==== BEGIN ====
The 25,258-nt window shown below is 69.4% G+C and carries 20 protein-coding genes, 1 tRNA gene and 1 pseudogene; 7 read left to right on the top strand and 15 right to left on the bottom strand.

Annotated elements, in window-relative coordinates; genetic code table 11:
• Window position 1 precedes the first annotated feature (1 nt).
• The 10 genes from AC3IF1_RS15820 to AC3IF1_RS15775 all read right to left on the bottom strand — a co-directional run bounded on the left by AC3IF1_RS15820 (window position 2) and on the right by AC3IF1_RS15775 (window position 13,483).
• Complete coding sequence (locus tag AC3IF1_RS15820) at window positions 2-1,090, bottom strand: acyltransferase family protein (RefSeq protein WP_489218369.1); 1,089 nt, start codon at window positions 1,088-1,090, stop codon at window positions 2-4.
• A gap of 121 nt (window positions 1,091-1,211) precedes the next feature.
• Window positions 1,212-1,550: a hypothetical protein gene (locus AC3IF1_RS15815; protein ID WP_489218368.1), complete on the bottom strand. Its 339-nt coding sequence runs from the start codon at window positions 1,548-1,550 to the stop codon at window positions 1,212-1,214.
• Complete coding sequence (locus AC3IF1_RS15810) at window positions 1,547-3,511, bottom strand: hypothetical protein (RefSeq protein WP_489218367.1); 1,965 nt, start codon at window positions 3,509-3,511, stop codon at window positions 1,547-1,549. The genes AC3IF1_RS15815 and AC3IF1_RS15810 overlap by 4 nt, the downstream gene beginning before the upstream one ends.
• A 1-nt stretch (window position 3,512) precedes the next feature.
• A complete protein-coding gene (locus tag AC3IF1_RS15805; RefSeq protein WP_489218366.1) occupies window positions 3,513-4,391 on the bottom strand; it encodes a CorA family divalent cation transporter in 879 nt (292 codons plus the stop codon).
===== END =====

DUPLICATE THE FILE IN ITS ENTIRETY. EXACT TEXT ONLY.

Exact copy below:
The 25,258-nt window shown below is 69.4% G+C and carries 20 protein-coding genes, 1 tRNA gene and 1 pseudogene; 7 read left to right on the top strand and 15 right to left on the bottom strand.

Annotated elements, in window-relative coordinates; genetic code table 11:
• Window position 1 precedes the first annotated feature (1 nt).
• The 10 genes from AC3IF1_RS15820 to AC3IF1_RS15775 all read right to left on the bottom strand — a co-directional run bounded on the left by AC3IF1_RS15820 (window position 2) and on the right by AC3IF1_RS15775 (window position 13,483).
• Complete coding sequence (locus tag AC3IF1_RS15820) at window positions 2-1,090, bottom strand: acyltransferase family protein (RefSeq protein WP_489218369.1); 1,089 nt, start codon at window positions 1,088-1,090, stop codon at window positions 2-4.
• A gap of 121 nt (window positions 1,091-1,211) precedes the next feature.
• Window positions 1,212-1,550: a hypothetical protein gene (locus AC3IF1_RS15815; protein ID WP_489218368.1), complete on the bottom strand. Its 339-nt coding sequence runs from the start codon at window positions 1,548-1,550 to the stop codon at window positions 1,212-1,214.
• Complete coding sequence (locus AC3IF1_RS15810) at window positions 1,547-3,511, bottom strand: hypothetical protein (RefSeq protein WP_489218367.1); 1,965 nt, start codon at window positions 3,509-3,511, stop codon at window positions 1,547-1,549. The genes AC3IF1_RS15815 and AC3IF1_RS15810 overlap by 4 nt, the downstream gene beginning before the upstream one ends.
• A 1-nt stretch (window position 3,512) precedes the next feature.
• A complete protein-coding gene (locus tag AC3IF1_RS15805; RefSeq protein WP_489218366.1) occupies window positions 3,513-4,391 on the bottom strand; it encodes a CorA family divalent cation transporter in 879 nt (292 codons plus the stop codon).